WPT L.A. Poker Classic Reaches Star Studded Final Table

The WPT L.A. Poker Classic Main Event has reached its six-handed final table

One of the biggest WPT L.A. Poker Classic Main Events in recent history has reached its final table. Some 490 players bought in for $10,000 and only six of them remain in the hunt for the title.

Each of the six finalists is guaranteed $185,330, but one of them will scoop $1,015,000 and the Champions Club trophy.

WPT L.A. Poker Classic Final Table Seat Draw

Seat Player Country Chips
1 Scott Hempel United States 1,670,000
2 James Carroll United States 4,125,000
3 Matas Cimbolas Lithuania 4,310,000
4 Ka Kwan Lau Spain 2,250,000
5 Upeshka De Silva United States 930,000
6 Balakrishna Patur United States 6,320,000

The top 62 finishers each received a slice of the gargantuan $4,727,550 prize pool. A min-cash weighed in at $16,905 but everyone had an eye on a final table seat under the spotlight.

Day 3 started with 104 players and ended with only 39. Nobody wanted to finish in 63rd place and burst the bubble, but someone had to. Jordan Cristos was that someone.

With blinds at 3,000/5,000/5,000a, Claude Codru raised to 12,000 from middle position. Former WPT champion Cristos called from the small blind. The flop fell 8s-Js-5d and Cristos checked. Codru continued with a 14,000 bet before calling Cristos’ check-raise all-in for 128,000.

Cristos showed Ad-Jd for top pair and Codru the Ks-Ts for a flush draw. The Qs turn improved Codru to a flush, with the 2d river busting Cristos.

Big Names Fall Before Final Table

A host of star fell by the wayside, although with some prize money to show for their efforts.

Former Team PokerStars Pro Barry Greenstein was one of the first players to cash. Garrett Greer, Jesse Silva, Toby Lewis, Chance Kornuth, and Lee Markholt joined Greenstein on the rail.

Day 4 saw the 39 returnees whittle to a more manageable field of 11. The waters grew less infested with sharks when Ali Imsirovic busted in 39th place. John Hennigan, J.C. Tran, and Matt Giannetti were some of the more high profile bustees.

Final Table Set on Day 5

Amazingly, Isaac Baron went from having 119 big blinds and the chip lead to being the 11th place finisher.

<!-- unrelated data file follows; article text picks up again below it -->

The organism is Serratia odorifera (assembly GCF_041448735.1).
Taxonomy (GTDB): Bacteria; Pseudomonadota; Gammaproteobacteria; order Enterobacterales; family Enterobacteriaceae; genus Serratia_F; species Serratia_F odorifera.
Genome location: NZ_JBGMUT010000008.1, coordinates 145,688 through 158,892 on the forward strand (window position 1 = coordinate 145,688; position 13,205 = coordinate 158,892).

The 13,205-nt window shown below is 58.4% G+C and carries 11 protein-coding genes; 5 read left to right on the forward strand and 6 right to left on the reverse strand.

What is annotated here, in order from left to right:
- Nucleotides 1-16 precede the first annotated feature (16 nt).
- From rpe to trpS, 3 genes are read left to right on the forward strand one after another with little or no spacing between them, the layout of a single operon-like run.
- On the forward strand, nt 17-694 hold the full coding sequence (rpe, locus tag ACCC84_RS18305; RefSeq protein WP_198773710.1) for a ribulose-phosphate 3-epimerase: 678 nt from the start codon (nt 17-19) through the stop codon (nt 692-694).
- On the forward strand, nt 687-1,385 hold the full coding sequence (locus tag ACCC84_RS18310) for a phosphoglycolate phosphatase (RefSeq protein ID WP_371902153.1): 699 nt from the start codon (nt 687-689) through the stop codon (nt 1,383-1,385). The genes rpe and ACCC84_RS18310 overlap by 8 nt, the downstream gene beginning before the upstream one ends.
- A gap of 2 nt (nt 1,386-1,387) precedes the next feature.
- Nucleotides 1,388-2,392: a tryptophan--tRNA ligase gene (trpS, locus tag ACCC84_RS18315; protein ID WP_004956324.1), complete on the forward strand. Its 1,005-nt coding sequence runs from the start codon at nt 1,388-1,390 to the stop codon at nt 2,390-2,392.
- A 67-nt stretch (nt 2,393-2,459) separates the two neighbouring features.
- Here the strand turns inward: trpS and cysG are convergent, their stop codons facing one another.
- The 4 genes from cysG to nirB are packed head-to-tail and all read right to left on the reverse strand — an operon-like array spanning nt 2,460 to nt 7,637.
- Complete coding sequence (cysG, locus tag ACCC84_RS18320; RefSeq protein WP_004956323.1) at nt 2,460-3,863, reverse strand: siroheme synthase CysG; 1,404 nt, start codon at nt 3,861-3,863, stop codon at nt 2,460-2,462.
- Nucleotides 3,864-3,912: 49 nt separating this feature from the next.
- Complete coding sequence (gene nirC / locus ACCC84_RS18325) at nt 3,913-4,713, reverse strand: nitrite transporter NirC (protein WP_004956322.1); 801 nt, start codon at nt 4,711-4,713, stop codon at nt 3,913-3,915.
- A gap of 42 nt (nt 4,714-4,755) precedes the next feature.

Baron, who won a WSOP bracelet last summer, lost a coinflip against Charles Kassin early on Day 5. He then lost a relative cooler of a hand against Ka Kwan Lau. Baron’s run at the final table ended with pocket eights against Scott Hempel’s tens on a nine-high flop.

Kevin Eyster crashed out in 10th place before Kassin ran tens into Hempel’s queens. The final eight became seven when Daniel Strelitz busted and the official final table was set when Shi Chen crashed out.

Chen was going great until his ace-king lost to Lau’s aces. He then pushed the rest of his chips in the middle with ace-eight and lost to Upeshka De Silva’s jacks.

Who Will Win the WPT L.A. Poker Classic Main Event?

This tournament could be won by any of the six finalists as it’s a star-studded affair. Balakrishna Patur is the man to catch thanks to a 158 big blind stack.

Patur is a 45-year old recreational player originally from India but now reside in New Jersey. Sixth-place money here is Patur’s largest live score.

Lithuania’s Matas Cimbolas has a 108 big blind stack and the experience of already winning a WPT event. Cimbolas won the UK Main Event in Season XIII for $313,328 and is one of the favorites here. He also finished second in the Season XVI WPT Tournament of Champions for $265,590.

Don’t write off the chances of Hempel, James Carroll, or the talented Lau. Upeshka De Silva may only have 23 big blinds at his disposal, but he’s one double away from being back in contention.

The six players now go on hiatus until April 2nd because the live-streamed final table takes place in Las Vegas. The HyperX Esports Arena at the Luxor Hotel & Casino is where the final table concludes. It’s a strange concept, but one that helps push the game of poker to a wider audience. That cannot be a bad thing at all.

Matthew Pitt

If it’s something you can play online for real money, chances are Matthew knows a bit about it. He’s been writing about slots, craps and poker for the better part of the last decade. He’s written for PokerNews, PartyPoker and many other respected online gambling websites during the last nine years.


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